Beefy Boxes and Bandwidth Generously Provided by pair Networks
Just another Perl shrine

comment on

( #3333=superdoc: print w/replies, xml ) Need Help??

First off, I would (and there is a similar thought elsewhere in this thread) set up any "Non-OS" packages that you install in their own nest complete with the customizations you need. Once that is done I'd create RPMS of it all and then write those RPMS someplace safe. CDs will work or even (how quaint!) tapes.

Secondly, I would keep that anaconda.conf file that gets generated when you build the system from scratch and use that to set up a kickstart environment for your servers. This will pay off in simplifying the task of rebuilding your servers. If you further modify the kickstart with your RPMS that you made and integrate your RPMS onto your kickstart server you have further enhanced your recovery process.

Thirdly, set up some sort of CVS mechanism whereby you only modify configuration files system wide and keep them in a CVS repository. A deployment script could then be used to check your changes out of CVS and write them to your production system. Optionally you could write some sanity checking into your deployment scripts (I leave how as an intellectual excersize for you to solve).

Last thought: Will all the above you could write postinstall scripts to run during the kickstart build to perform any last moment tweaking, CVS checkouts or whatever to bring your system up to a known state. It is even possible for you to do a restore from tape or whatever from inside the post install scripts.

Linux and the Open Source Community provide lots of tools to get this job done and with Kickstart, well... Kickstart is your friend.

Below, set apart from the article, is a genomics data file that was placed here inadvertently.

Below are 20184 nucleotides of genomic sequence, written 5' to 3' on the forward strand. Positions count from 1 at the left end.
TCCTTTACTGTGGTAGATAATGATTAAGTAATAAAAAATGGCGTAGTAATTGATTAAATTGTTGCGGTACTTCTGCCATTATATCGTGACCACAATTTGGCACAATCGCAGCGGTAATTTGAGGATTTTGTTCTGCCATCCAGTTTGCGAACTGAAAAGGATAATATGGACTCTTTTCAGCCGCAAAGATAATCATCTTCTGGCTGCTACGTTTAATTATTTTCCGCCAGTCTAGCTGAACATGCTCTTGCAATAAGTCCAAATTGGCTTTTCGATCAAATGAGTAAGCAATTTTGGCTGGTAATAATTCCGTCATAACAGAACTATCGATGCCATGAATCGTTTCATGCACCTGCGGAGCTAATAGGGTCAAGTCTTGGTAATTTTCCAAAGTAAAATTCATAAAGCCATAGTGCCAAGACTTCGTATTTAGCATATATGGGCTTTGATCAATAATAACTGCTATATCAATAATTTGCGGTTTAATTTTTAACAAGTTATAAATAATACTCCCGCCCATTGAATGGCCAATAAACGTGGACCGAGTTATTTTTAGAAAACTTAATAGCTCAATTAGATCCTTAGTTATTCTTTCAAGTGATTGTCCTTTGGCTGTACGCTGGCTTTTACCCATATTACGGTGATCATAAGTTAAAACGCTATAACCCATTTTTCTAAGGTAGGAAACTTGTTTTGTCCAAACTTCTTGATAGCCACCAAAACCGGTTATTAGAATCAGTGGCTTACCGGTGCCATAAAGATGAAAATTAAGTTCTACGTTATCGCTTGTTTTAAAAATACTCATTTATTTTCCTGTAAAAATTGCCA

I just helped someone set up an environment where they keep their Kickstart servers turned off except when they need to do a rebuild. Then the boot up the KS, reboot the machine that needs rebuilding and away they go. In fact they will rebuild their machines while the standby machine takes over once in a while just to make sure their procedures work.

Peter L. BergholdBrewer of Belgian Ales
Unix Professional

In reply to Re: Using Perl to help backup Linux server by blue_cowdawg
in thread Using Perl to help backup Linux server by peppiv

Use:  <p> text here (a paragraph) </p>
and:  <code> code here </code>
to format your post; it's "PerlMonks-approved HTML":

  • Are you posting in the right place? Check out Where do I post X? to know for sure.
  • Posts may use any of the Perl Monks Approved HTML tags. Currently these include the following:
    <code> <a> <b> <big> <blockquote> <br /> <dd> <dl> <dt> <em> <font> <h1> <h2> <h3> <h4> <h5> <h6> <hr /> <i> <li> <nbsp> <ol> <p> <small> <strike> <strong> <sub> <sup> <table> <td> <th> <tr> <tt> <u> <ul>
  • Snippets of code should be wrapped in <code> tags not <pre> tags. In fact, <pre> tags should generally be avoided. If they must be used, extreme care should be taken to ensure that their contents do not have long lines (<70 chars), in order to prevent horizontal scrolling (and possible janitor intervention).
  • Want more info? How to link or or How to display code and escape characters are good places to start.
Log In?

What's my password?
Create A New User
and the web crawler heard nothing...

How do I use this? | Other CB clients
Other Users?
Others taking refuge in the Monastery: (3)
As of 2021-06-25 07:42 GMT
Find Nodes?
    Voting Booth?
    What does the "s" stand for in "perls"? (Whence perls)

    Results (134 votes). Check out past polls.